Just about everyone will tell you should buy a house.
In the not-too-distant past, NZ house prices were 4 times the average wage.
Now they are more like 8 to 10 times the average wage.
If house prices are very high, the benefits can become negative for the family unit.
Take a typical young couple, Jim and Jane - Jim earns $60,000 and Jane earns $40,000 - a combined income of about $7,000 per month after tax. If they can raise a mortgage of $350,000 at say an average 7%, the repayments will be $3,145 per month. So far so good.
They buy a house and all is well till Jane stops work to have a baby. Her income stops and even with the maternity benefit, their total household income after mortgage payments leaves them in a tight position.
Jane rushes back to work as soon as possible, puts the baby in care, but that takes a big chunk of her wages, so things are still tight.
All it takes is for mortgage rates to rise, the car breaks down, illness, redundancy, accident or other unfortunate event.
Is this too close to financial strangulation ? The result can be marriage failures, children not getting the best family life, the parents under all sorts of pressure, and so on.
On the job front, Jim has to have a job, tied to an employer, even kow towing to his employer because he has to have a job. There are potentially huge personal costs and massive social costs to NZ too.
But must we live this way?
Perhaps It Is time for a big rethink about how we do things in NZ.
There has to be a better way.
We must do better for our own sakes, and the for the sake of our children too.
No doubt some people will say “What's the problem? We scrimped and saved to get into our first house, and we eventually got there financially."
It is generally agreed some self-help and personal determination that leads to success is highly desirable.
But houses now cost 8 to 10 times the average wage, not 4 times as it was in the past.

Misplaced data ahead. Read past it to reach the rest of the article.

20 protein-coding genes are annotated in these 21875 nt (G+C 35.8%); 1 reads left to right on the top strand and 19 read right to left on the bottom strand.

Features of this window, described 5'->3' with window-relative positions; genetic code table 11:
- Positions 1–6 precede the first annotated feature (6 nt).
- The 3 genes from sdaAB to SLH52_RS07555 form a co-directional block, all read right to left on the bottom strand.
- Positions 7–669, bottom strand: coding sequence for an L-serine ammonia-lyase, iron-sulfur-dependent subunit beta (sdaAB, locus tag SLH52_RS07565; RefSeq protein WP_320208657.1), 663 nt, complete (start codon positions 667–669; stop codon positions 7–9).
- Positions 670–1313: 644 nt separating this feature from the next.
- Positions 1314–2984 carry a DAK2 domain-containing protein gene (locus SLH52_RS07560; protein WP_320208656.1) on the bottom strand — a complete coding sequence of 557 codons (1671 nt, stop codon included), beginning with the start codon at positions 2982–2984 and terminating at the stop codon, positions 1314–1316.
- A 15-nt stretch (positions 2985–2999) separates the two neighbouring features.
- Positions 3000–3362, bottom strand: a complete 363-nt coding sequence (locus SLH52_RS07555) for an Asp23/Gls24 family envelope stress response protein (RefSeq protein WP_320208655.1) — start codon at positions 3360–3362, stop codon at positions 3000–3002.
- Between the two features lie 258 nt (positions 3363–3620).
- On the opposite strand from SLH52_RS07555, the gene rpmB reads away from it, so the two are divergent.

The key is to START in a better position by being smarter.
Don't accept the status quo just because that's what everyone else does. You don't have to do the same.
And you don’t have to be a rocket scientist either to work all this out. Be patient, be a thinker, and make haste slowly.
Find a different way.
Well-paid offshore jobs – even better if they have free accommodation and are tax free.
In NZ try and find something that includes free accommodation.
I met a motelier this week in the lower North Island who says he cannot find a reliable honest manager – he is offering free accommodation in return for 2-3 hours work daily – could be quite good for young families, and allow young mothers to be at home.
Convert Mum and Dad’s garage to a flat and live there and save.
Put a removable “granny flat” on Mum and Dad’s property.
Buy two flats instead of one house – live in one and rent the other one out.
Buy a house that has a sleepout that can be rented out, or has room to build one.
Or a house can be divided into accommodation for you and a flat to rent out.
Nb. be careful not to overcapitalise on the property.
There’s always a way – you just need to be inventive, open minded, and not necessarily accept the status quo.
Supplied by Alan Clarke, financial & retirement adviser, & author. His second book is virtually complete, & he also writes regular articles for the media & on line – see www.acfs.co.nz
Alan is an independent authorised financial adviser (AFA) FSP26532 & his disclosure statement is available on request and free of charge.